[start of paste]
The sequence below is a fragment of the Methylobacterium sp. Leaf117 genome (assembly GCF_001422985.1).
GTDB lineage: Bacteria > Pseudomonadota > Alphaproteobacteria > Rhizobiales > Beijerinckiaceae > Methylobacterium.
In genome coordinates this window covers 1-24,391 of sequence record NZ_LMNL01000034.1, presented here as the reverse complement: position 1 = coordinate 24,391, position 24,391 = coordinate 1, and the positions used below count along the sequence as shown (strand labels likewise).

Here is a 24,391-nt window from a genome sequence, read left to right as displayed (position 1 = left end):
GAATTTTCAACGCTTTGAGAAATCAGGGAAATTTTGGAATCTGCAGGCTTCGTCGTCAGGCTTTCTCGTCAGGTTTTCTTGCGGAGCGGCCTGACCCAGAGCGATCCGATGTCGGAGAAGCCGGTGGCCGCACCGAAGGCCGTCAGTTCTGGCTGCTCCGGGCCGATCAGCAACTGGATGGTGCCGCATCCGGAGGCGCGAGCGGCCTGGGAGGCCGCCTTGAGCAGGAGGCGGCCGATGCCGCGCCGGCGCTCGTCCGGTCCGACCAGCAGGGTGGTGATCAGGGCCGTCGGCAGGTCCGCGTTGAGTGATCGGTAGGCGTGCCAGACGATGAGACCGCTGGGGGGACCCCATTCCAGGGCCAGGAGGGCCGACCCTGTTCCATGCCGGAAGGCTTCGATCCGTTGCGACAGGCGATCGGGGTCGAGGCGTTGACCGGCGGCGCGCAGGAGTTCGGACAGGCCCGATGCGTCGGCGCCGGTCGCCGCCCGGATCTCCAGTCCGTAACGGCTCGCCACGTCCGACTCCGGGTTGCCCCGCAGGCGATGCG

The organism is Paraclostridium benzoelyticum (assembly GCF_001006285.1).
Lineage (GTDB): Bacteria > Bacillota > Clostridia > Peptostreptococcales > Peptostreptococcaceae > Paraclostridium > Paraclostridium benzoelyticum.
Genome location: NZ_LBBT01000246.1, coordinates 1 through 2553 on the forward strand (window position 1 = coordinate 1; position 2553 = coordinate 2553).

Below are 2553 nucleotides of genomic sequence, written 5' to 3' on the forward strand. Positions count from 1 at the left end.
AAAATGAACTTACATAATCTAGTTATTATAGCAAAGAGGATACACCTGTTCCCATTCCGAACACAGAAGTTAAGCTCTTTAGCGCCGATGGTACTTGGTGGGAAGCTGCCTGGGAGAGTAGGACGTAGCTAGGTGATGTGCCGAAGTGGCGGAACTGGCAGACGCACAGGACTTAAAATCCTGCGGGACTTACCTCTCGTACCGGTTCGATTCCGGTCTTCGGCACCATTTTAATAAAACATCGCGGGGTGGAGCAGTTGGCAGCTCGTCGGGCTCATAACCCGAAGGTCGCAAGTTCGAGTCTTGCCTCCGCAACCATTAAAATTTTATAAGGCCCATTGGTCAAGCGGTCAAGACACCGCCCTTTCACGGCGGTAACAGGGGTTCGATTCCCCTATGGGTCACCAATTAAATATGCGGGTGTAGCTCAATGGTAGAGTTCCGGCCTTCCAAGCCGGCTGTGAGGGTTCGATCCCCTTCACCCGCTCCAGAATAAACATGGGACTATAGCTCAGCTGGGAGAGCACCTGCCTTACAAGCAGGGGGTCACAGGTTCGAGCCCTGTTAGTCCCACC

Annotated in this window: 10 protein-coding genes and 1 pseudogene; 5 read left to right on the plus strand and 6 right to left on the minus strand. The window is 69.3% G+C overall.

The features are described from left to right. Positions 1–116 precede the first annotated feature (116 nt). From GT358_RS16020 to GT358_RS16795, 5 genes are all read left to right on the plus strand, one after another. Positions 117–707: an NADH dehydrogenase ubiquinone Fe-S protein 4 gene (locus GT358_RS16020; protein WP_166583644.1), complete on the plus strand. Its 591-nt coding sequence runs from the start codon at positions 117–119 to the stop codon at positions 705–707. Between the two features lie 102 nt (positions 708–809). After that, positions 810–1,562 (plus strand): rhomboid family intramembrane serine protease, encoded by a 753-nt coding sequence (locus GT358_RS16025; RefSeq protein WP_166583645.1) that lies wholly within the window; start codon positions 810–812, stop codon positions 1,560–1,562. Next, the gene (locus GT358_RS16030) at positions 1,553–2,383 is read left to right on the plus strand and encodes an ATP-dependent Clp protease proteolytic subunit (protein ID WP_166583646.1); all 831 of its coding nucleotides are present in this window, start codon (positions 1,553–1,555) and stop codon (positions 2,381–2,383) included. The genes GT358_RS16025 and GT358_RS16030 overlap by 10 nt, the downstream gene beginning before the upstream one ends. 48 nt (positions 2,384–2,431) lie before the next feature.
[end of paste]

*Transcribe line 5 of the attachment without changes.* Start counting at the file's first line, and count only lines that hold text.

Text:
GAATTTTCAACGCTTTGAGAAATCAGGGAAATTTTGGAATCTGCAGGCTTCGTCGTCAGGCTTTCTCGTCAGGTTTTCTTGCGGAGCGGCCTGACCCAGAGCGATCCGATGTCGGAGAAGCCGGTGGCCGCACCGAAGGCCGTCAGTTCTGGCTGCTCCGGGCCGATCAGCAACTGGATGGTGCCGCATCCGGAGGCGCGAGCGGCCTGGGAGGCCGCCTTGAGCAGGAGGCGGCCGATGCCGCGCCGGCGCTCGTCCGGTCCGACCAGCAGGGTGGTGATCAGGGCCGTCGGCAGGTCCGCGTTGAGTGATCGGTAGGCGTGCCAGACGATGAGACCGCTGGGGGGACCCCATTCCAGGGCCAGGAGGGCCGACCCTGTTCCATGCCGGAAGGCTTCGATCCGTTGCGACAGGCGATCGGGGTCGAGGCGTTGACCGGCGGCGCGCAGGAGTTCGGACAGGCCCGATGCGTCGGCGCCGGTCGCCGCCCGGATCTCCAGTCCGTAACGGCTCGCCACGTCCGACTCCGGGTTGCCCCGCAGGCGATGCG